(I'm behind on my log. What are you gonna do.) Skipped another day at MSPIFF. In this case I missed 4/23 for a little softball training with my Ghost Monkeys (Minneapolis E League, look out!) and to give space for Meek's Cutoff which is likely going to be the best film I saw during the Fest that wasn't at the Fest. Here's what I saw on Sunday:
Position Among the Stars (2011)
dir. Leonard Retel Helmrich
A snap decision to check out this documentary set in Indonesia was a good one. Situating himself right alongside the fly on the wall, director Leonard Retel Helmrich gets more than a snapshot of Jakarta life. A girl graduates from high school, a boy steals some cloths, a grandmother takes her Muslim grandson to a Catholic church, a wife fries her husband's prized fighting fish, and an old woman escapes the hustle and bustle of the city. There is definitely more to Position Among the Stars than meets the eye. Buried under the personal stories is a framework of specific structure and rigorous documentarian formalism. Position is the third in a trilogy. I must see the others! (Check out the trailer linked above! People with vertigo beware!)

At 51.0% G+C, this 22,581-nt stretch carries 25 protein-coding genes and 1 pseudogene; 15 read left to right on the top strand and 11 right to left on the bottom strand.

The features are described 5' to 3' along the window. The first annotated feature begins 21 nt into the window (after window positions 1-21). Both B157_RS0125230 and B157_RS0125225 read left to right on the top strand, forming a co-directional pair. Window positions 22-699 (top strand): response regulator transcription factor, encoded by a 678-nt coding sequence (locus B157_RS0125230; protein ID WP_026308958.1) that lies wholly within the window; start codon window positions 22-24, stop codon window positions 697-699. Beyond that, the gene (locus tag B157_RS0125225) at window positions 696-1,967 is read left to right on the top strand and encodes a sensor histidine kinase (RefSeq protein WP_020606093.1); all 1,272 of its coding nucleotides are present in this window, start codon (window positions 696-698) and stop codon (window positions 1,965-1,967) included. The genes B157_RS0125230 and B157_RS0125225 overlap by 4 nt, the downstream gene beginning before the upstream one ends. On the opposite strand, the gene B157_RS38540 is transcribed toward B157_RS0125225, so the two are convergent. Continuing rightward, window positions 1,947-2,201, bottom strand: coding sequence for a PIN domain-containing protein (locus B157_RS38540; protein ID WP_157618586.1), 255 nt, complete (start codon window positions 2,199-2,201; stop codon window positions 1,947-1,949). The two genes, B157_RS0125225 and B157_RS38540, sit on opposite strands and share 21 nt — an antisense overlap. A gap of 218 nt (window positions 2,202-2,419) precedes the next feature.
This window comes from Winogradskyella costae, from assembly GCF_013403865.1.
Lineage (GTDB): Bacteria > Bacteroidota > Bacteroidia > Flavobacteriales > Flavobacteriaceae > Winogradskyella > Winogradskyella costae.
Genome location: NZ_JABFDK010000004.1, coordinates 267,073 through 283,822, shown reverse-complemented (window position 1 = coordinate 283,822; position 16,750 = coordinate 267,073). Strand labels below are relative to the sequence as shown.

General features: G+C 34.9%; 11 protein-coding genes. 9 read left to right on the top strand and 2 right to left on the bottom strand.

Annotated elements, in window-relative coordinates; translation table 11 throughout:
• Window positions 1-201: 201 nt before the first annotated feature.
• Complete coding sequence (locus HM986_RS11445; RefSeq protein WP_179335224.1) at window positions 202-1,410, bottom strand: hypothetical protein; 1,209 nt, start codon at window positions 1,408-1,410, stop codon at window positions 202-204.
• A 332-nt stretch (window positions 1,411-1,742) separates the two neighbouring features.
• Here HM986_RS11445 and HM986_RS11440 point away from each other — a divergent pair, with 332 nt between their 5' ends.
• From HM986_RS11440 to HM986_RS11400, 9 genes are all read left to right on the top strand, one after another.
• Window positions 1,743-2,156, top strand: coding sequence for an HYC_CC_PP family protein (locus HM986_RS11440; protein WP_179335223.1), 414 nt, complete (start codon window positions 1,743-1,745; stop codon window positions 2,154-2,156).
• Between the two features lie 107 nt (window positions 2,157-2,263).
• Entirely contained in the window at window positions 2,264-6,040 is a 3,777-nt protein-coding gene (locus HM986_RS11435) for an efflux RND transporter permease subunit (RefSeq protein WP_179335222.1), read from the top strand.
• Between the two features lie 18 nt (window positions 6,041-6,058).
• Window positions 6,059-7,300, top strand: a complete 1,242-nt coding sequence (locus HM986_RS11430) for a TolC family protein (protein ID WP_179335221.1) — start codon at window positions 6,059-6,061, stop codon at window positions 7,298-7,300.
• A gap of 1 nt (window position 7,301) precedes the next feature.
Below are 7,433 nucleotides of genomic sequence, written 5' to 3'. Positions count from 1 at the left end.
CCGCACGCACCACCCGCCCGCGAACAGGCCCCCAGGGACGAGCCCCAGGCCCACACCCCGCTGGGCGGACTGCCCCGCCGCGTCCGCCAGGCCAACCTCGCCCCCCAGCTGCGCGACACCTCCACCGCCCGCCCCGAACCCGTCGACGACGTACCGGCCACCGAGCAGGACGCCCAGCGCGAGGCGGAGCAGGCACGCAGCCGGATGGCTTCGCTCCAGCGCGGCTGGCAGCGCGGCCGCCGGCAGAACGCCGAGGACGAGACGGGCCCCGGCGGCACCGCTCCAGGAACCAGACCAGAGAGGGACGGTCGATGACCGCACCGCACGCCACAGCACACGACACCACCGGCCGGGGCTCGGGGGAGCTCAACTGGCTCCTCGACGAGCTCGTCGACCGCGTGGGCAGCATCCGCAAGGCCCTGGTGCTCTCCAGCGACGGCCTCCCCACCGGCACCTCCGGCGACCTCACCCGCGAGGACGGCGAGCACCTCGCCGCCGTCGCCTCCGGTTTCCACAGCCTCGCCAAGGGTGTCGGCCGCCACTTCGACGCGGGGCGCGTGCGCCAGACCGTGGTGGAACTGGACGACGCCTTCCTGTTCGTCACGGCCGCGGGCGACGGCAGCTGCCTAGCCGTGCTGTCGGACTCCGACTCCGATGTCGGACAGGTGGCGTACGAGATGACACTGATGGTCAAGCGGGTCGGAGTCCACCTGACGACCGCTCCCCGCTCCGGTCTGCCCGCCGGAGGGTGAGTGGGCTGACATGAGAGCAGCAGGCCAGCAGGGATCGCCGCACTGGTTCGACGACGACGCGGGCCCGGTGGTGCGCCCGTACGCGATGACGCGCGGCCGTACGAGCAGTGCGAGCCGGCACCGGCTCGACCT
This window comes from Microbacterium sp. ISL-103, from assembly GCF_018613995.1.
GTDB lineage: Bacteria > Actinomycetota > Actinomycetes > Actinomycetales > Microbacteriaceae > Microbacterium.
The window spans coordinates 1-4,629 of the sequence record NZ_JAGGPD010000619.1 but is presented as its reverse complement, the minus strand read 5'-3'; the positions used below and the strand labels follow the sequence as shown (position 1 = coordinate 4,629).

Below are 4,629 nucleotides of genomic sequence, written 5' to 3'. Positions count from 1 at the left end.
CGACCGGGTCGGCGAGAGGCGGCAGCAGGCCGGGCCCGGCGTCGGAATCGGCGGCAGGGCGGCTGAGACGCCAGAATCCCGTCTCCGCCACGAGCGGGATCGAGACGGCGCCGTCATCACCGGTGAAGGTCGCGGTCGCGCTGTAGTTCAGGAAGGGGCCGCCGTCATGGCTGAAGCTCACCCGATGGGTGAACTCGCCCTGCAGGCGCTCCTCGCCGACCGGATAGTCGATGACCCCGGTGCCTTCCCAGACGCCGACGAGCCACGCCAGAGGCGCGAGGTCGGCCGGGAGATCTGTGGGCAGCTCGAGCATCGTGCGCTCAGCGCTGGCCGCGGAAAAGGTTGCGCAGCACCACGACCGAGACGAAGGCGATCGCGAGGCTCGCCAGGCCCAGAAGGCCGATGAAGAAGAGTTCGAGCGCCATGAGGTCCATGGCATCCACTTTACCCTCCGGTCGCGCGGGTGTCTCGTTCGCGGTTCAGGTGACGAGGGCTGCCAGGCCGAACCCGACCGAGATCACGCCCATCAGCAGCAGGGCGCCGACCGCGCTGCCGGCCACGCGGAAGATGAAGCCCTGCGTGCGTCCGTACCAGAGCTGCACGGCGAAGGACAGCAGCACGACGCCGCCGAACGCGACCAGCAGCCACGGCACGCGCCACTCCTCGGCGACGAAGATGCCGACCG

Street Days (2010)
dir. Levan Koguashvili
(3/10) Not Recommended
Ten years ago, when you bought a cake in China, you couldn't really be sure what you would get flavor-wise. The few times I did buy a cake, I made a point of asking if the cake was sweet or salty. Inevitably, the person behind the counter would excitedly say 'Both!' as if that would be the best answer. This is kind of the case with Street Days: does it have tragedy or drama or comedy? It has it all! Jarring suicides, apathetic adults, funny costumes, depressing situations and drug use! The mixing pot was a little too full on this one and I could not reconcile the lead character's inability to pull his shit together.
The Interrupters (2011)
dir. Steve James
Steve James change the landscape of documentary film with Hoop Dreams 17 years ago. (Was it really that long ago?) It, along with Roger and Me, help shepherd a new era of US documentary films with a rich and vibrant representation of the potential power and populism of the medium. The Interrupters brings James back to Chicago to work with author Alex Kotlowitz in documenting the amazing work of "violence interrupters." A part of CeaseFire, these interrupters work to mediate violence on a street level. Needless to say, the stories and personalities are riveting. At 2 hours and 20 minutes (slimmed down from 2 hours and 40 minutes), the film is a completely engaging work. Picked up by Cinema Guild, this film will certainly make the rounds.
Who Killed Chea Vichea? (2010)
dir. Bradley Cox
Short but concise documentary about the murder of a union leader in Cambodia. Look for it on PBS.
Small Town Murder Songs (2010)
dir. Ed Gass-Donnelly
(6/10) Take It or Leave It
An odd film set to chapters and murder songs that stars Peter Stormare and Martha Plimpton. Unassuming and strange.